A step-by-step travel guide. Take the night train from Copenhagen to Vienna

Prices from
€183
Travel time
17h

Traveling from Copenhagen to Vienna by night train is the fastest and most comfortable option. This train route takes 2 days and you will pass Hamburg on the way to your destination.

Prices from
€183

Day 1

    Copenhagen Denmark
    Hamburg Germany
      Hamburg Germany
      Vienna Austria

      Day 2

      Vienna

      Arrive at your final destination, Vienna .

      Find & book your next adventure along the rails.

      Get inspiration, explore expert routes and easily book train tickets to your next sustainable European adventure.

      Leaving from Copenhagen Denmark
      Going to Vienna Austria

      Alternative routes from Copenhagen to Vienna


      Expert's route

      The optimal route with comfortable train changes and the best travel experience.

      Expert's route

      Day 1
      From Copenhagen Denmark To Hamburg Germany
      Duration 4h 35min
      From Hamburg Germany To Frankfurt Germany
      Duration 3h 36min
      Frankfurt Stay a night in Frankfurt
      Day 2
      From Frankfurt Germany To Vienna Austria
      Duration 6h 25min
      Vienna Arriving in Vienna

      Good to know when traveling from Copenhagen to Vienna

      First and second class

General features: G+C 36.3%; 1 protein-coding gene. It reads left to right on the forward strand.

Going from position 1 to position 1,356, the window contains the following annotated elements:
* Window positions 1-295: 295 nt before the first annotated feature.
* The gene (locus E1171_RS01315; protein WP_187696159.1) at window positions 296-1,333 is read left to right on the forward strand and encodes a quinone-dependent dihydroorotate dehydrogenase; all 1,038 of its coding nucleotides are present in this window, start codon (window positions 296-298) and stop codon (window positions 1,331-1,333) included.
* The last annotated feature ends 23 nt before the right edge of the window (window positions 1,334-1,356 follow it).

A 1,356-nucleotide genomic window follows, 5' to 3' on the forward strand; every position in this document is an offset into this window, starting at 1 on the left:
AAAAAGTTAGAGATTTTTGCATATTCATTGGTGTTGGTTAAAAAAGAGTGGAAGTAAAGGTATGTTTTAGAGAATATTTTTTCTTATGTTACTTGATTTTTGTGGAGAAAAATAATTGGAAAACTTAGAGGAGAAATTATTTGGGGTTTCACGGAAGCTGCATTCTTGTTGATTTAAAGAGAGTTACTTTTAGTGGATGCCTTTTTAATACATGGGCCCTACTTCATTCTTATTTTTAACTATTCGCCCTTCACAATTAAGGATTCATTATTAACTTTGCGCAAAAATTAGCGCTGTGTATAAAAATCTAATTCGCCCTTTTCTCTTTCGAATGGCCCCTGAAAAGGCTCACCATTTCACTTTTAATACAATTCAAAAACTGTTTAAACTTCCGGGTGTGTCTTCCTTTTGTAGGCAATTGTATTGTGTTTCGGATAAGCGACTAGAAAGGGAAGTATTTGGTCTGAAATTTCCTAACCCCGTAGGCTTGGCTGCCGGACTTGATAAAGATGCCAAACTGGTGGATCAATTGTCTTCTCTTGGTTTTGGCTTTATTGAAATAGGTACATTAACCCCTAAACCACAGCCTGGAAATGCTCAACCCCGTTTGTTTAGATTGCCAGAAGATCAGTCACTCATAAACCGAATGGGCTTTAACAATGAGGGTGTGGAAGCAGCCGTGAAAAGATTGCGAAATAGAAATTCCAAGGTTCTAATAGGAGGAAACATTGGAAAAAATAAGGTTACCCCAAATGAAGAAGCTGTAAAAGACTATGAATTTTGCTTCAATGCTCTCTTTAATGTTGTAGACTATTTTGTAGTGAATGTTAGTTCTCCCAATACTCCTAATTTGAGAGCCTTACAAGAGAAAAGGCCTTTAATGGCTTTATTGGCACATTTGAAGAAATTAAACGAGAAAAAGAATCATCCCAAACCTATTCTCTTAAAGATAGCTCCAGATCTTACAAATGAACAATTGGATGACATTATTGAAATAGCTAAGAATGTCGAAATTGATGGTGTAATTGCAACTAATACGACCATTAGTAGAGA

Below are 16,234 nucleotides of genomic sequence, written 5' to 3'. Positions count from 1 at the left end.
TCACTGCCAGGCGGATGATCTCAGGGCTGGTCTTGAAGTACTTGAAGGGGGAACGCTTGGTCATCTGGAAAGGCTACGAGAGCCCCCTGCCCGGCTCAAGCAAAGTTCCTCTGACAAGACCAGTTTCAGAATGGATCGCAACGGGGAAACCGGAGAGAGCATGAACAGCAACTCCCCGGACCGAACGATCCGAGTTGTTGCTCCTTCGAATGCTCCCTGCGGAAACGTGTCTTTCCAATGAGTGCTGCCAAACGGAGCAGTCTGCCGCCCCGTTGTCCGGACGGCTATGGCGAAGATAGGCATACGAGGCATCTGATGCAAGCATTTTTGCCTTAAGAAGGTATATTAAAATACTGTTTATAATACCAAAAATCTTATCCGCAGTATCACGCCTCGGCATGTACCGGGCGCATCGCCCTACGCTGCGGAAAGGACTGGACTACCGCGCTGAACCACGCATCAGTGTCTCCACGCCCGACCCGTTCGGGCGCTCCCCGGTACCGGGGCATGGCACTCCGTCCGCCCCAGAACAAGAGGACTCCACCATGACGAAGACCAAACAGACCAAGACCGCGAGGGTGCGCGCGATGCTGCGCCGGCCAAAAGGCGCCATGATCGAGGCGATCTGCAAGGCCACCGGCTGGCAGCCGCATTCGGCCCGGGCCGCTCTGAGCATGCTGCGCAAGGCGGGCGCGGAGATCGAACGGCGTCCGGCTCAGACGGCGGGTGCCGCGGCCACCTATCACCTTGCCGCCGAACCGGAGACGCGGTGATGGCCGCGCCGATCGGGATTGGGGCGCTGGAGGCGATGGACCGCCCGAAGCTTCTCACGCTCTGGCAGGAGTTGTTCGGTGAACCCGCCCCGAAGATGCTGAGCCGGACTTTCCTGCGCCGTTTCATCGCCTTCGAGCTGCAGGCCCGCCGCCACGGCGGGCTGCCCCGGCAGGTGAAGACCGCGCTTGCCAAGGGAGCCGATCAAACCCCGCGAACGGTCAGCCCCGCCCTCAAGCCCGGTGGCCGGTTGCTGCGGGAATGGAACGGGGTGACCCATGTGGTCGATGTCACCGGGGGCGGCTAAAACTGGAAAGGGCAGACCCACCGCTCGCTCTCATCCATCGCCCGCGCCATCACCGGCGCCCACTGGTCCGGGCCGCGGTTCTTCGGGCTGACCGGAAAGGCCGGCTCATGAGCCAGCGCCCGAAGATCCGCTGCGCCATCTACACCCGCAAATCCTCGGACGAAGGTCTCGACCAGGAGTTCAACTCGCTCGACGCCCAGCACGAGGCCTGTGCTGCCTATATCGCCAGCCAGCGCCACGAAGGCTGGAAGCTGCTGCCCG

Wouldn’t it be great if there were only a few, standardized, alternatives when choosing class? We agree. However, the train operators themselves choose what they call their different class options, which means they tend to be called things like "Sparpreis", "Super Flex Premium" and sometimes just "Seat". This is not ideal and we are working actively to standardize how ticket options are listed on All Aboard.

      Which option you choose to travel with is entirely up to you. The more expensive options usually mean better comfort. If you feel unsure about what applies to each class option, you can check it out on the train operators' websites, or in their terms and conditions .

      Travel insurance

      International train journeys in Europe are covered by the CIV protection rules, a set of rules to make it easier to travel cross-boarder with train. Primarily providing compensation for lost baggage and a guarantee of onward transport.

      You can find out if your journey is covered by CIV by checking the tickets. "CIV" should then be printed in a corner.

      But...

      ...there are many cases when these rules does not apply. Therefore All Aboard advise you to have a valid travel insurance before going on your trip. It's never a fun thing either to miss a connection or to loose your luggage, we know, therefore it's very useful to have an insurance where you're fully covered.

      Is there wifi on the train?

      There are few things as nice as watching a movie, listening to a good podcast or getting some work done on the train. And fortunately most long-distance trains in Europe today offer free wifi onboard .

      Eurostar , Renfe , SNCF and Deutsche Bahn let you get access to wifi on the majority of their trains. If having wifi is very important to you, the best way to really know if wifi is available is to google the train number (that can be found on your ticket) and you'll find out.

      For EU residents

      Should the wifi connection let you down, as an EU resident, you still have the luxury to take advantage of free roaming in all EU countries, just remember to turn on roaming in your phone's settings. If you are an EU resident traveling through a non-EU country such as Switzerland, the UK, or Norway, it could be a good idea to bring a 4G dongle in your bag, and switch off roaming to avoid hefty bills.